Kudal: An Abandoned Barangay No More

A little barangay in Pagalungan, Maguindanao might be showing the way home for evacuees in the war-torn central Mindanao. Last January 25, the hopes of Kudal residents came alive when some 70 people witnessed the groundbreaking in Sitio Bridge, Kudal of a self-build housing project of the Suwara Kalilintad, the organization formed by the war evacuees last year. Suawara had led the June 24-25, 2003 Bakwit Power highway protests of evacuees from Pagalungan, Pagagawan and Pikit, Cotabato.

{mosimage}A little barangay in Pagalungan, Maguindanao might be showing the way home for evacuees in the war-torn central Mindanao.

In the year 2000, Brgy. Kudal was abandoned by its residents at the height of fierce fighting during former president Estrada’s “all-out war” against the Moro Islamic Liberation Front (MILF). At least two army detachments were then set up in the village, intended to protect the village but unfortunately turning out to be a disincentive for the villagers to return.

Barangay Kudal is the birthplace of Salamat Hashim, the revered former chair of the MILF, a fact that is not lost on the Armed Forces of the Philippines (AFP). Aside from its losing soldiers on the Kudal battlefield, the AFP strategy appears to be to occupy and hold on to Kudal as sort of a psychological “advantage” over the MILF. (Salamat died last July 13, 2003 somewhere in Lanao Sur).

In early January last year, members of the “Bantay Ceasefire”, a grassroots ceasefire monitoring group, talked to some of the families from Kudal who were staying at the margins of the Pagalungan Central Elementary School. They had built semi-permanent houses, had enrolled their children at the central school, and had managed to set up small stores or find other means of livelihood. But their hearts were bent on returning to Kudal.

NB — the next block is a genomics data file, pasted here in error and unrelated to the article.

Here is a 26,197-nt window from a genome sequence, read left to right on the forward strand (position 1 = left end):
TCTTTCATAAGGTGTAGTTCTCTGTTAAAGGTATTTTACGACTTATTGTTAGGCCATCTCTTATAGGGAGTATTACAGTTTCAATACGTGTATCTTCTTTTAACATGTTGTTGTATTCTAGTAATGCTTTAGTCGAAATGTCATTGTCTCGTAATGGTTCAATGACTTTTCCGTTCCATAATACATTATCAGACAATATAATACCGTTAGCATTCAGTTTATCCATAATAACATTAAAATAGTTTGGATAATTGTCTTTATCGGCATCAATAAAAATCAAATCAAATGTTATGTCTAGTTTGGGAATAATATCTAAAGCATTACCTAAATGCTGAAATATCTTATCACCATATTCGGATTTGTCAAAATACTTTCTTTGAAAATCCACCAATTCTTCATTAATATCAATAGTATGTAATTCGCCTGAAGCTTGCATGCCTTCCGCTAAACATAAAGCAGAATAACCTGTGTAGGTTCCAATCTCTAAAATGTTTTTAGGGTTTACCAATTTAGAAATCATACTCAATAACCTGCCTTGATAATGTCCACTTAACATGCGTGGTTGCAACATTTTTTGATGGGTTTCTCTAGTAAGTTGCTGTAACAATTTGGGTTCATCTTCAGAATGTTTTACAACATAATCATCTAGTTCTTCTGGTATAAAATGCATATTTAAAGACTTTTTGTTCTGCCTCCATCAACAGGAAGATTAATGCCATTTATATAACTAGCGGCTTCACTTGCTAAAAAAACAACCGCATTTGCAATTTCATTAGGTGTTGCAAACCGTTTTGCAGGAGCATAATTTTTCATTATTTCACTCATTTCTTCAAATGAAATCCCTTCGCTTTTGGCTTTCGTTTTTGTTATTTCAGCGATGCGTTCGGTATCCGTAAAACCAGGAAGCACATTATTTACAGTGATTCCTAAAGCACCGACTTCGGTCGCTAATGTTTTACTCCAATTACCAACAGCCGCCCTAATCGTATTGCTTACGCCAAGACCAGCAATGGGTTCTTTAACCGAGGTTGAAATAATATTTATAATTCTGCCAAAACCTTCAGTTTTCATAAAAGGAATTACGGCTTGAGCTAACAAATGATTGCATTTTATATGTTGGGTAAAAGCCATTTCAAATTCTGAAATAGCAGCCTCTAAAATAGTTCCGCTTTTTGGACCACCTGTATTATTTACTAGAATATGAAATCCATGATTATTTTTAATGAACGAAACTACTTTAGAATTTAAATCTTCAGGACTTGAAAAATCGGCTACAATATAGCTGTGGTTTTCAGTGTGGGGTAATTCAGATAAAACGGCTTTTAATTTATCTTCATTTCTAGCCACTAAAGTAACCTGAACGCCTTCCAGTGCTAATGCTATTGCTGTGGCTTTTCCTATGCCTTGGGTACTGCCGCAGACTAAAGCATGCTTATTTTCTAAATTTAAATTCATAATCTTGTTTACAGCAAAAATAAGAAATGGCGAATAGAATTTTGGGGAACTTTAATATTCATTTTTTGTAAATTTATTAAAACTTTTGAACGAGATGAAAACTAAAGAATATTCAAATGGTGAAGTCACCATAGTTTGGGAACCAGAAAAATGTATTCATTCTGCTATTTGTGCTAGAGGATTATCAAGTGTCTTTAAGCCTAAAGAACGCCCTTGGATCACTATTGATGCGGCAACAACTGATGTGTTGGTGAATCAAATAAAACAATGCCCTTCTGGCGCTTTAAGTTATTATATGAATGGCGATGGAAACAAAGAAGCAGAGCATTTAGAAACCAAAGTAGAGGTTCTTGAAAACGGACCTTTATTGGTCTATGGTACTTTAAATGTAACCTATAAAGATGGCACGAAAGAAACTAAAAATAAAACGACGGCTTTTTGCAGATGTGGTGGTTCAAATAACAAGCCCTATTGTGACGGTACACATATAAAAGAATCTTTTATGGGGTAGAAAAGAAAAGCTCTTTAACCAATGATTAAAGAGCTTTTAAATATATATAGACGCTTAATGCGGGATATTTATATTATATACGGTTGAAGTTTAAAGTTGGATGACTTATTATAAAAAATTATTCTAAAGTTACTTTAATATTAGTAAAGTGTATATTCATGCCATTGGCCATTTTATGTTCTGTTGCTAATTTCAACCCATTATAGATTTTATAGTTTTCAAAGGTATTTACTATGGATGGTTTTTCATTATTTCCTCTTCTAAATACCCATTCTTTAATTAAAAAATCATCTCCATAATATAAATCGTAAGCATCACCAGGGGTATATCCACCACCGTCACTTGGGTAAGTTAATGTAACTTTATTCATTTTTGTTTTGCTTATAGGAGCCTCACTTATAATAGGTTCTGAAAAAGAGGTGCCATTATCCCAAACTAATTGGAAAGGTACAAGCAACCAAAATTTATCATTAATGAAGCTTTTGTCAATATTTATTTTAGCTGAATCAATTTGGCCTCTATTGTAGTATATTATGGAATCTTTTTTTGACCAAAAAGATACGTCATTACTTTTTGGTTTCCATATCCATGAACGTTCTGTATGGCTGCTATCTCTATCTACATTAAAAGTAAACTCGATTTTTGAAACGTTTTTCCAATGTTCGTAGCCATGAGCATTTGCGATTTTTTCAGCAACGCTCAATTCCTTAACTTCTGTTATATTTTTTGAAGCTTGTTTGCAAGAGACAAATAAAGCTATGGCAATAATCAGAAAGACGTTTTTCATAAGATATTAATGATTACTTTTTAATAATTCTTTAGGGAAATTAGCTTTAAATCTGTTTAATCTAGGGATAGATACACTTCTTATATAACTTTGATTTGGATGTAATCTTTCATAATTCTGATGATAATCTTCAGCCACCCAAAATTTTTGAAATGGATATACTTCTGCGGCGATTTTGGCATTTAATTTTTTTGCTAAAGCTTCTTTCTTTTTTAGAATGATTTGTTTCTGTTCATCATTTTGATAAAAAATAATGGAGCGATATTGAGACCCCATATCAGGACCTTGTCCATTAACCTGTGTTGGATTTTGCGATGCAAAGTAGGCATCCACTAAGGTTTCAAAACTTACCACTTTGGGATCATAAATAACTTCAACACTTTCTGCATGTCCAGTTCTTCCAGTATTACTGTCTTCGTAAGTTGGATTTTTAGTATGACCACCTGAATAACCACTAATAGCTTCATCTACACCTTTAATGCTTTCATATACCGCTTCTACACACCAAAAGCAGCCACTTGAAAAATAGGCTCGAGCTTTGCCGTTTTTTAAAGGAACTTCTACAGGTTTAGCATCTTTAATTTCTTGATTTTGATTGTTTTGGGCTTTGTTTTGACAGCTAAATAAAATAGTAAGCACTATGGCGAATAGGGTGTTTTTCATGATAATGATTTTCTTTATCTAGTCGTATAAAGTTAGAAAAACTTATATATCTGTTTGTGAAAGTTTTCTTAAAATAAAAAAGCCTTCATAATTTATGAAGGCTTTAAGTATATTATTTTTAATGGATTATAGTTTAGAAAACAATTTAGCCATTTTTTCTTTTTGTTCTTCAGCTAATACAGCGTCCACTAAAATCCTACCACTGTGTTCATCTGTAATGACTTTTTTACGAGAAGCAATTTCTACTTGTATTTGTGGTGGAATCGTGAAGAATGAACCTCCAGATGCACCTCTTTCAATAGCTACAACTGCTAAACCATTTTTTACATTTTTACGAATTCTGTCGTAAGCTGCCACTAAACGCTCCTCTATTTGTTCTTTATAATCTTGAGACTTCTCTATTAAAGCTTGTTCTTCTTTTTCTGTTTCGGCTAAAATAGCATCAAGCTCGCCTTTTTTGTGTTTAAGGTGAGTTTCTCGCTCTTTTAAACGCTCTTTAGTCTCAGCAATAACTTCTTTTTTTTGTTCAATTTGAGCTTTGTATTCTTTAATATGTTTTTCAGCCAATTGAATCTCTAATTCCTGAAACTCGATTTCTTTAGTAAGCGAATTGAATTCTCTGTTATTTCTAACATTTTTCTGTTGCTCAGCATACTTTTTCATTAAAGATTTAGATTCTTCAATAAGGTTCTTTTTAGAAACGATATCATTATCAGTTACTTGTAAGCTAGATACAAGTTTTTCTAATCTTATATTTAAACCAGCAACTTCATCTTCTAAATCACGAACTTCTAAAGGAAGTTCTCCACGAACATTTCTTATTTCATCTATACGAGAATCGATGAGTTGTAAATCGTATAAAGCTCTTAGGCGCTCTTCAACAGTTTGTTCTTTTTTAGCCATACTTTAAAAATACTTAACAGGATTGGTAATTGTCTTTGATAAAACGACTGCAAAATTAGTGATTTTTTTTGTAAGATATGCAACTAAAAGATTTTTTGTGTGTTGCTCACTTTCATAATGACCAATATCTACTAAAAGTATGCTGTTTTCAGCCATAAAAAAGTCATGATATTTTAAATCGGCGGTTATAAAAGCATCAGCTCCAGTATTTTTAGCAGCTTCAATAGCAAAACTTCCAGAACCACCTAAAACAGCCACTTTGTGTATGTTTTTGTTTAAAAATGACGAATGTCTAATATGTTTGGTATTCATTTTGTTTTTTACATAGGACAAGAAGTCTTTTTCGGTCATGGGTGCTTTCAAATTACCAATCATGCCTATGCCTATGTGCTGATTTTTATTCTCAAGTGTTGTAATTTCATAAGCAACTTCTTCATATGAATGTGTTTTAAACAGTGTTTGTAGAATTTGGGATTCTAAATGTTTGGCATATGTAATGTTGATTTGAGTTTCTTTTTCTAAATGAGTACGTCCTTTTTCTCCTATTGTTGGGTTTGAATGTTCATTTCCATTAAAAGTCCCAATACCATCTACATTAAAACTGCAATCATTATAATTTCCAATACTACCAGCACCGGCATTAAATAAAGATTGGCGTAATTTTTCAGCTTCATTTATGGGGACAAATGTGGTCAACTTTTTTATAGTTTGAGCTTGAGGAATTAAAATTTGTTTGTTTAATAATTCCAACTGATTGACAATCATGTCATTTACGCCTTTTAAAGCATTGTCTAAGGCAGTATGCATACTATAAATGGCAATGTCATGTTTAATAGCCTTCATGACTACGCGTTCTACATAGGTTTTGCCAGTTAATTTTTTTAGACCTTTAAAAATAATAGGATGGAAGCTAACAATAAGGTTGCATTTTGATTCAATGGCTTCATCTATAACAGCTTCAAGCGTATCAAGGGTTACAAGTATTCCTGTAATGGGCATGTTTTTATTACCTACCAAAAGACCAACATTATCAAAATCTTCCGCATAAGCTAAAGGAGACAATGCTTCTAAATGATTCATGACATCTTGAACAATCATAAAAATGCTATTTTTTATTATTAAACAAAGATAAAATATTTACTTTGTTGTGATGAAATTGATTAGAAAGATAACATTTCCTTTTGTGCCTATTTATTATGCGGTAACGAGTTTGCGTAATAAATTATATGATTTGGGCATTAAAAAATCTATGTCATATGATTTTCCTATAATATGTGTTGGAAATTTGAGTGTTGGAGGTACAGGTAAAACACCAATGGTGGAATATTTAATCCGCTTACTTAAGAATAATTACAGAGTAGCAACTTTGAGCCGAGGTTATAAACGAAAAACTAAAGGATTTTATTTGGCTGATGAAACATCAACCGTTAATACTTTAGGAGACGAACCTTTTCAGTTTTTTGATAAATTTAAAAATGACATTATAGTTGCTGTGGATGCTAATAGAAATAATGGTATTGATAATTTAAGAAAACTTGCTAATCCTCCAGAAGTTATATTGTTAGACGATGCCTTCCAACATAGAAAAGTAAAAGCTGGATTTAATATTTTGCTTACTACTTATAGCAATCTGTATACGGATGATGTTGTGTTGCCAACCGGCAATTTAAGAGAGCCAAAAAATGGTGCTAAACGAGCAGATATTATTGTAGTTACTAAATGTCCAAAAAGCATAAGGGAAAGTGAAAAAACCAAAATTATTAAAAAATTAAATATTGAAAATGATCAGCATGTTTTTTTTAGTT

In the last three years, the formerly self-reliant and vibrant community of Kudal remained only in the memories of its residents. When “Bantay Ceasefire” visited one of Kudal’s three sitios, sitio Talab in January, all its saw were the ruins of a mosque, a madrasah and an estimated 200 houses. The commander of the 40th Infantry Battalion army detachment set up at the community entrance, meanwhile, was complaining of sniping forays by the MILF.

Last Sunday (Jan. 25), the hopes of Kudal residents came alive when some 70 people witnessed the groundbreaking in Sitio Bridge, Kudal of a self-build housing project of the Suwara Kalilintad, the organization formed by the war evacuees last year. Suawara had led the June 24-25, 2003 “Bakwit Power” highway protests of evacuees from Pagalungan, Pagagawan and Pikit, Cotabato.

There was no mistaking the significance of that day. The evacuee residents of Kudal were starting to come home, hopefully to live in peace once more.

Marines and 40th IB army soldiers stood by with NGO support groups as the residents of sitio Bridge (est. pop. in 2000: 500 houses) worked with hammers and saws on the houses 12 x 15 feet in floor size. The new houses would have nipa roofs, sawali sidings and bamboo flooring.